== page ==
Unlike residents along the swelling banks of the muddy Mississippi, the coastal inhabitants of northern Japan had no advance warning. First came the jolt. At exactly 10:17 p.m. local time on July 12, a powerful earthquake, measuring 7.8 on the open-ended Richter scale, rocked the country’s northernmost main island of Hokkaido.
The quake, centred about 50 miles offshore and 30 miles below the Sea of Japan, crum-
bled houses, touched off land-
slides and set fire to broken gas mains. Five minutes later came the wail of sirens, warning of approaching tidal waves, or tsunamis, generated by the undersea tremor. But for many, the alert came too late. Just 13 minutes after the initial shock wave, the first wall of water slammed into the coast, sweeping stunned victims, many still groggy with sleep, out to sea as they attempted to flee to higher ground. Yet more waves, some surpassing 30 feet in height and trav-
elling at more than 300 m.p.h., pounded the shore as dazed survivors, many having lost everything but their lives, cried out for their missing loved ones.
Japan’s worst earthquake in 45 years took a grim toll. By week’s end, officials counted more than 163 dead, more than 150 injured andat least 1,000 homeless, with scores more people missing. Powerful aftershocks rambled for days after the initial quake. Japan’s National Maritime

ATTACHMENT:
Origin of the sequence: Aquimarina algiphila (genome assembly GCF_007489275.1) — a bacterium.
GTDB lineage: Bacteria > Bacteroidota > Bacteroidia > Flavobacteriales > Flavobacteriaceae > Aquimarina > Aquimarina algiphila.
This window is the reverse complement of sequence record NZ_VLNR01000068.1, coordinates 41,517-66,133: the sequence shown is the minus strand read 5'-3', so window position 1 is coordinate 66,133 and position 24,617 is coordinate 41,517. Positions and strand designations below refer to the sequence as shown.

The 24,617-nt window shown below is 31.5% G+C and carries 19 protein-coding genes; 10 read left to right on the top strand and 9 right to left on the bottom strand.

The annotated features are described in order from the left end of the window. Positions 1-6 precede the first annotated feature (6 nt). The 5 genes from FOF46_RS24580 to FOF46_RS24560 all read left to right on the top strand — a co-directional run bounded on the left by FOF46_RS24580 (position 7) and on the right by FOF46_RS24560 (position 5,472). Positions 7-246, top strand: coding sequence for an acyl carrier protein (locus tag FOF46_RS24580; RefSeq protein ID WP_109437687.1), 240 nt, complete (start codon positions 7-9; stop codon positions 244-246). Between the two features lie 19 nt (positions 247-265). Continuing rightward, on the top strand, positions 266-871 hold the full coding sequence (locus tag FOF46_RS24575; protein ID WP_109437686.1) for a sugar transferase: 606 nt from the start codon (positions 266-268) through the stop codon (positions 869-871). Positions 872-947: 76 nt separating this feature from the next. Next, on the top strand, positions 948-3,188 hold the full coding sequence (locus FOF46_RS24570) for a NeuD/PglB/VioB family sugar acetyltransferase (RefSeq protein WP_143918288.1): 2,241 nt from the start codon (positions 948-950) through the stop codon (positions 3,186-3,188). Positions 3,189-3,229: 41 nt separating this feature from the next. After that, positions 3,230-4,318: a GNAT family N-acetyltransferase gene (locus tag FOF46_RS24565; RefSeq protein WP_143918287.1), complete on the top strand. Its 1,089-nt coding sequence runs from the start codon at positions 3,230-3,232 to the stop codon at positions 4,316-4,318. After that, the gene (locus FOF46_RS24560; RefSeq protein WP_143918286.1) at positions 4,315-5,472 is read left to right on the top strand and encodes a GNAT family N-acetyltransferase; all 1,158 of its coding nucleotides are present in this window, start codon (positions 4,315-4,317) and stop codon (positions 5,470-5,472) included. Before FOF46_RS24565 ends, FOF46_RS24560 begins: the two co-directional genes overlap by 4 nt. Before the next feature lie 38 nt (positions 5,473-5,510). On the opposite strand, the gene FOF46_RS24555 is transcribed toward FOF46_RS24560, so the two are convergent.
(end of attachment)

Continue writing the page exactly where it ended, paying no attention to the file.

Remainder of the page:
Agency and Self-Defence Forces dispatched hundreds of personnel to the region with emergency food, water and clothing for the victims. Worst hit was the tiny fishing and resort island of Okushiri, 30 miles south of the epicentre, where more than 100 people out of a total population of 4,600 were killed. An entire hillside slid into the two-storey Yoyoso Hotel, burying about three dozen people, many of them elderly tourists. And more than half of all homes on the island either collapsed, ? were destroyed by the waves, " or burned to the ground.
I In the tsunamis' topsy-turvy p world, houses and cars, some containing people, were - sucked out to sea, while fishing boats and ships were tossed inland like toys. In the village of Aonae, on the southern tip of Okushiri, a fire storm incinerated everything in its path. Buses and tracks lay twisted on buckled roads lined by burnedout homes. Community centres and schools overflowed with the homeless. It was a devastating reminder of the destructive power of nature.
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